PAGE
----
Rent Shop Volunteer Join

Q. Who is Mr. Smarty Plants?

A: There are those who suspect Wildflower Center volunteers are the culpable and capable culprits. Yet, others think staff members play some, albeit small, role. You can torture us with your plant questions, but we will never reveal the Green Guru's secret identity.

Help us grow by giving to the Plant Database Fund or by becoming a member

Did you know you can access the Native Plant Information Network with your web-enabled smartphone?

Share

Ask Mr. Smarty Plants

Ask Mr. Smarty Plants is a free service provided by the staff and volunteers at the Lady Bird Johnson Wildflower Center.

Search Smarty Plants
See a list of all Smarty Plants questions

Please forgive us, but Mr. Smarty Plants has been overwhelmed by a flood of mail and must take a break for awhile to catch up. We hope to be accepting new questions again soon. Thank you!

Need help with plant identification, visit the plant identification page.

 
rate this answer
1 rating

Thursday - August 12, 2010

From: Austin, TX
Region: Southwest
Topic: Planting, Transplants
Title: Should I plant a potted Texas Star Hibiscus in August in Austin, TX?
Answered by: Jimmy Mills

QUESTION:

I bought a red Texas Star Hibiscus, in March, in a 6" pot and 2 ft tall. I repotted it to a 12" clay pot, put it under deck roof near edge, where it gets a bit of morning sun and filtered light rest of day. It's 95+ degrees on deck daily, so I water it daily. It's grown to 5' with 1-2 blooms daily. Should I put it in the ground in August, or wait till next spring? I don't want to shock or kill it. It's leggy, but otherwise fine. I am in zone 9, I believe. Thanks so much for all you do on your site!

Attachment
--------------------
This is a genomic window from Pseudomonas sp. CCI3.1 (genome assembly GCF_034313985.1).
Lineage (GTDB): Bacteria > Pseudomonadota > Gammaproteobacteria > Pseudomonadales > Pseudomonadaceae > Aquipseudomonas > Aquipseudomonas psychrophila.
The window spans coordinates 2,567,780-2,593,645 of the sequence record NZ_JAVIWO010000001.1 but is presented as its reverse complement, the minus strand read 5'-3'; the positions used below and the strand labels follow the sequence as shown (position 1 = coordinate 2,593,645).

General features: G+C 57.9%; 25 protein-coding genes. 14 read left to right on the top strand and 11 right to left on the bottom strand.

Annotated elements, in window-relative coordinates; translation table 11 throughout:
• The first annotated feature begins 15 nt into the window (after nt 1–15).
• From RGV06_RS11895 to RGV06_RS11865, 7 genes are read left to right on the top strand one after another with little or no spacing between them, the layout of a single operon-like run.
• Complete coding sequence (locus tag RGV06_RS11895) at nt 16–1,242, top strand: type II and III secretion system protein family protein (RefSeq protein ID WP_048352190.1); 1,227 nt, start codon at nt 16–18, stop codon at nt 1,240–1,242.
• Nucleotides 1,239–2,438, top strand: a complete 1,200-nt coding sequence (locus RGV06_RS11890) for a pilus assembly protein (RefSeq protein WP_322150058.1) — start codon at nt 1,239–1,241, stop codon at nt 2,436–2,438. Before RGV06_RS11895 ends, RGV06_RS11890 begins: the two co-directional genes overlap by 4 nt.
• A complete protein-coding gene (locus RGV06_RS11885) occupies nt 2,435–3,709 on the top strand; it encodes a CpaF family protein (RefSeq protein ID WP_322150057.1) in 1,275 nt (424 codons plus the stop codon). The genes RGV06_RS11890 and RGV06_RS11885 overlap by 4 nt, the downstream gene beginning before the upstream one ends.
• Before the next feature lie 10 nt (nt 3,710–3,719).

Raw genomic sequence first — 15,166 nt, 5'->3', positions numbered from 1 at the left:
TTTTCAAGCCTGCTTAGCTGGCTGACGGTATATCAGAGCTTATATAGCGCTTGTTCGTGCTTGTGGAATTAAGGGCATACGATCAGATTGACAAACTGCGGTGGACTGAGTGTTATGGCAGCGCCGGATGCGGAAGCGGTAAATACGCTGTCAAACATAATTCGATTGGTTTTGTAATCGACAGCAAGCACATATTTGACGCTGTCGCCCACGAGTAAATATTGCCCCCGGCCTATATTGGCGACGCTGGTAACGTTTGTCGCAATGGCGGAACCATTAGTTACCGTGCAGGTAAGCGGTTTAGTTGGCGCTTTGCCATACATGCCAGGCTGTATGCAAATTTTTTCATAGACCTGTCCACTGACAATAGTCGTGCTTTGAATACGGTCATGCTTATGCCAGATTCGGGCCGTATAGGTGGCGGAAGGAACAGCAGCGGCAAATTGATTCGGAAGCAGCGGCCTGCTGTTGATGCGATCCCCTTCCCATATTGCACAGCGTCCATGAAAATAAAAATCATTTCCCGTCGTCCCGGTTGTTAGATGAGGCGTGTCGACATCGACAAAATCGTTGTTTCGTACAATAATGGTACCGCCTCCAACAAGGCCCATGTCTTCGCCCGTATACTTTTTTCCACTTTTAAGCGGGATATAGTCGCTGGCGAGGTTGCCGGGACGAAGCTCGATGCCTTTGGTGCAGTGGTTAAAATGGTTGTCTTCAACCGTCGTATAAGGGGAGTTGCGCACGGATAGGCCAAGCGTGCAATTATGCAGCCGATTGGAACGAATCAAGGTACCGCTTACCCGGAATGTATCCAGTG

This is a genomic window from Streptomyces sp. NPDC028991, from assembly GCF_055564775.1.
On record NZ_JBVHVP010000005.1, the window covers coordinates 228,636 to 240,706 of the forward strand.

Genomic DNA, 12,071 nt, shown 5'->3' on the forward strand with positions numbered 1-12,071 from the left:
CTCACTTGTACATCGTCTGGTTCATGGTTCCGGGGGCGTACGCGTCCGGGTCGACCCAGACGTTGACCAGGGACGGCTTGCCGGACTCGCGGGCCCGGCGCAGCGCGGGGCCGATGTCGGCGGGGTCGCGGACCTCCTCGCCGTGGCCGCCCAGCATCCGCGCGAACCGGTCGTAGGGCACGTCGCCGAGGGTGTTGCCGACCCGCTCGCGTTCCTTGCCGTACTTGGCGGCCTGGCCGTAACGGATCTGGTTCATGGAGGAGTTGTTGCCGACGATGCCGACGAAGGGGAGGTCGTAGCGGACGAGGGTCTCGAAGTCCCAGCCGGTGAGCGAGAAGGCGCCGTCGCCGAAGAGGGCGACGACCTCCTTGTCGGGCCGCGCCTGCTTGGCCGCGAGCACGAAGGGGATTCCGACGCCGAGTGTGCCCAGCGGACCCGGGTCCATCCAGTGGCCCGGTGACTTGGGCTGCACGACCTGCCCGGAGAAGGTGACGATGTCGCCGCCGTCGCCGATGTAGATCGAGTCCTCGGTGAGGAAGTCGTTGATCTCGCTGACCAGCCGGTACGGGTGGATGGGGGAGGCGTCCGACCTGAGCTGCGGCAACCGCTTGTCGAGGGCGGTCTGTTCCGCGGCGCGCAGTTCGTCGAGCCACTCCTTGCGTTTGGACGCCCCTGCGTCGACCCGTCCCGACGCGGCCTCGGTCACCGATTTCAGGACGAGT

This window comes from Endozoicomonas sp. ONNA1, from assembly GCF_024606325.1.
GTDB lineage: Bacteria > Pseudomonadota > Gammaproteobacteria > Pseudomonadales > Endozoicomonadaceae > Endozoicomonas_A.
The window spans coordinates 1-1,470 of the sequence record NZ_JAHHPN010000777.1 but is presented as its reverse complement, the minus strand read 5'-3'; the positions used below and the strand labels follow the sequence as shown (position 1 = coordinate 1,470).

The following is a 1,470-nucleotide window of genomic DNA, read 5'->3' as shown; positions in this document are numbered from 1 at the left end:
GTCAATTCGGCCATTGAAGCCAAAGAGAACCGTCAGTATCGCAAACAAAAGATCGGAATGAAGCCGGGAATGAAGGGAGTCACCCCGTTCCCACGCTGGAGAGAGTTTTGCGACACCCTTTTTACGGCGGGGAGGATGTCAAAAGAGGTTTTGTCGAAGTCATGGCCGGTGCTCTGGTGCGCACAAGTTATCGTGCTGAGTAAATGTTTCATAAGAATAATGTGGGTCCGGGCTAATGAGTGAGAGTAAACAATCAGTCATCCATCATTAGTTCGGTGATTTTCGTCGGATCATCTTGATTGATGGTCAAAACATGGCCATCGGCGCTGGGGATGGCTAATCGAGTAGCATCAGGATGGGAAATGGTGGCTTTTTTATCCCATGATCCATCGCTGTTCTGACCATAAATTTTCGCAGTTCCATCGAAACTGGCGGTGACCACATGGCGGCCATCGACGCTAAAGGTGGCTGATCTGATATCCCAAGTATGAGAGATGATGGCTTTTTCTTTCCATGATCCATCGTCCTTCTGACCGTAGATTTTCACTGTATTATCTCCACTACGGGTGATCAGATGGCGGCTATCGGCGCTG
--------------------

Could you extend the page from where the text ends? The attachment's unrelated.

ANSWER:

The Texas Star Hibiscus Hibiscus coccineus (scarlet rosemallow) has a spectacular flower which this article from Floridata says is one of the one of the largest and most beautiful of North American native flowers. The plant occurs naturally in swamps, marshes, and ditches from southern Georgia to central Florida, so keeping it well watered is a good idea; just don't overdo the watering.

I wouid not recommend putting your Hibiscus into the ground during August in Austin. This would stress the plant, and you would probably lose the blooms that you are now getting. The plant is a perennial and will go dormant over winter and resprout in the spring. By waiting till later in the fall when the plant begins to go dormant, you can minimize the transplant shock and allow the roots to become established and get ready for spring. It is hardy in USDA Zones 7-11 (Austin is in USDA Zone 8) so it should survive the winter just fine.

The plant is probably getting leggy because it isn't receiving enough sun.


Hibiscus coccineus

 

 

 

 

 

 

 

 

More Transplants Questions

Failure to bud out of nuttall oak in Albany GA
April 26, 2010 - We planted a nutall oak in the fall of 09. It seemed to fare well during the winter. It is now spring and all of our other trees are budding out. The limbs are flexible. Not breaking off easily like t...
view the full question and answer

Mexican Plum not doing well in Liberty Hill, TX.
September 03, 2010 - Two summers have passed since I planted my Mexican Plum. It's in full sun. It seems to have added height but not much width. It's virtually a 7 foot stick with 1 foot branches from top to bottom. It...
view the full question and answer

Possible transplant shock in recently planted Anacua in San Antonio, TX.
February 10, 2011 - I planted an Anacua tree from a nursery this past November. The tree I purchased was about 6ft tall and was a leftover from the spring. The roots were pretty wound up inside. After shaking the roots l...
view the full question and answer

Propagating yaupons (Ilex vomitoria)
November 30, 2007 - Dear Mr. Smarty, I enjoy your weekly tips printed in the Austin Statesman. We live in the Texas hill country where the soil is essentially rock. One of the nice benefits of our yard and the are...
view the full question and answer

Transplanting non-native mimosas in Braintree MA
August 10, 2010 - I want to transplant some baby mimosa trees. Have tried in past and they just die.
view the full question and answer

Support the Wildflower Center by Donating Online or Becoming a Member today.